(Copyright 1999 by The Bristol Press. All rights reserved.)

From The Bristol Press

May 8, 1999

Two students learn 'threats' no joking matter

By JOE WILBUR
Correspondent

BRISTOL -- Some Bristol Eastern High School
students are questioning whether school administrators
reacted too harshly in suspending two of their
classmates this week for allegedly issuing threats.

But in the wake of last month's massacre at
Columbine High School in Littleton, Colo., school
officials said they have no choice except to take every
potential threat seriously.

Both of the students suspended -- junior Ryan Zeechin
and sophomore Brendan Sullivan -- said Friday they
were only joking around.

Assistant Principal Boyd Biondino said he would not
discuss either incident, but added, "Maybe the reaction
to joking has changed. We're increasingly aware of the
possibilities, and we're hearing threats better." 

Zeechin, a junior, allegedly issued a bomb threat.

"It was complete bull," Zeechin said. "I was joking
around and said something like, ‘Yeah -- maybe I'll
put a bomb in your book bag' and some other stuff. It
was a joke. The whole thing's been blown out of
proportion. They had to punish me as an example."

In a meeting with Principal V. Everett Lyons and
Biondino, Zeechin said, he was told that "it didn't
matter whether I was joking -- I was suspended."

Lyons, who also refused to comment on either
suspension, warned students against making
threatening statements during an address Tuesday.

Sullivan was suspended after classmates reported to
administrators that he had created an alleged "hit list"
of students who had picked on him.

"It wasn't a hit list," said Sullivan. "It wasn't serious. It
was in jest."

Sullivan, an honor student, is described by friends and
fellow students as quiet, unassuming and non-violent.

"It's been blown out of proportion," said senior Sarah
DiVenere. "I know him. I know his family. He could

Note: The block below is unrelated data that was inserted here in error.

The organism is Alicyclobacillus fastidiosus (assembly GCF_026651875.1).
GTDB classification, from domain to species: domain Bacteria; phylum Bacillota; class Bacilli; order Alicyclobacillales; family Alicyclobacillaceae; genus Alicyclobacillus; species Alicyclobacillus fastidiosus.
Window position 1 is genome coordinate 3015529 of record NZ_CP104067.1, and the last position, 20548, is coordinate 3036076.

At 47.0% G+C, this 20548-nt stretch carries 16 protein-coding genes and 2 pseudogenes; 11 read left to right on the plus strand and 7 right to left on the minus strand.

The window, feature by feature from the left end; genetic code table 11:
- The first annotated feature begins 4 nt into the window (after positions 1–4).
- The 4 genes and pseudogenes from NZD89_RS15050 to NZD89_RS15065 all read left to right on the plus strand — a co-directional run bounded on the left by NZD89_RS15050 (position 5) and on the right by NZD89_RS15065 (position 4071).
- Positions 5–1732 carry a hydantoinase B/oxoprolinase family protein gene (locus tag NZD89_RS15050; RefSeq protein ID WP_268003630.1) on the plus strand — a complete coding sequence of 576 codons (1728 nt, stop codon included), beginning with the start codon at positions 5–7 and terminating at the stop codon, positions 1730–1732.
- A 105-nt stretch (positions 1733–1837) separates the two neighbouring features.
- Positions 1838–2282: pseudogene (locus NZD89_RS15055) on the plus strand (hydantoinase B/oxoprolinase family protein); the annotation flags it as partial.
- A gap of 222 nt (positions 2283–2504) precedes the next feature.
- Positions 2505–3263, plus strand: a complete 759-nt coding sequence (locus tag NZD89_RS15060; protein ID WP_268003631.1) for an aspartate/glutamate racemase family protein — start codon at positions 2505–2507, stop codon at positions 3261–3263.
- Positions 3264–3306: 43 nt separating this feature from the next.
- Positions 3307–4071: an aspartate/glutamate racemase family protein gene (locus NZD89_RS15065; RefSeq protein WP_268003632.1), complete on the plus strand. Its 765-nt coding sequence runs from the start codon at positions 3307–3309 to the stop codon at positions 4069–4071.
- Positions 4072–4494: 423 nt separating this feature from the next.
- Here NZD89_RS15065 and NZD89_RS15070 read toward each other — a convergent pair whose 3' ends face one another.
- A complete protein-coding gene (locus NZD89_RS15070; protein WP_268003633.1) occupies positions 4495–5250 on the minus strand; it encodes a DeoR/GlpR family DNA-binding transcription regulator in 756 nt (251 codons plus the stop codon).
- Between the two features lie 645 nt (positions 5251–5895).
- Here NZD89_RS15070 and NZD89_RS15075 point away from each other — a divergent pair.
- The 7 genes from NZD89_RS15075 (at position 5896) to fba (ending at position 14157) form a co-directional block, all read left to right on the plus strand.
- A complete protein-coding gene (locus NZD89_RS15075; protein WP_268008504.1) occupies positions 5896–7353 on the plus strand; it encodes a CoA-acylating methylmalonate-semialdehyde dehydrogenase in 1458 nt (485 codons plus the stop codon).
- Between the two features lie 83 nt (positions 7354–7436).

never hurt anybody. The school violence thing is
making everybody paranoid."

"I think what happened in Columbine was awful," said
senior Scott Costa,"but we have a heightened level of
paranoia now. It's better safe than sorry, I guess, but to
what extent? What can you say?"

"Brendan's just not a violent person." said sophomore
Craig LaRue, a close friend. "He had a list, sure, but it
was a joke. He probably shouldn't have brought the
list up since Colorado. That was the mistake."

"Ever since Colorado," said freshman Terry Jensen,
"it's like anybody who says anything is in trouble.
People are crazy about it."

But some students could see the other side, too.
Speaking about Zeechin's alleged threat, junior Alan
Aubin said, "It's good that we've set the example. Now
others will learn from him, know that they can't make
threats, no matter what they mean."

"I was just joking around," said Zeechin. "No one
should have taken it seriously. You know when
someone's joking."

"There can be no such thing as a joke anymore." said
Ken Ferris, choral director at Eastern."No threat or
joke can be taken lightly. You never know which kid
is going to carry it out."


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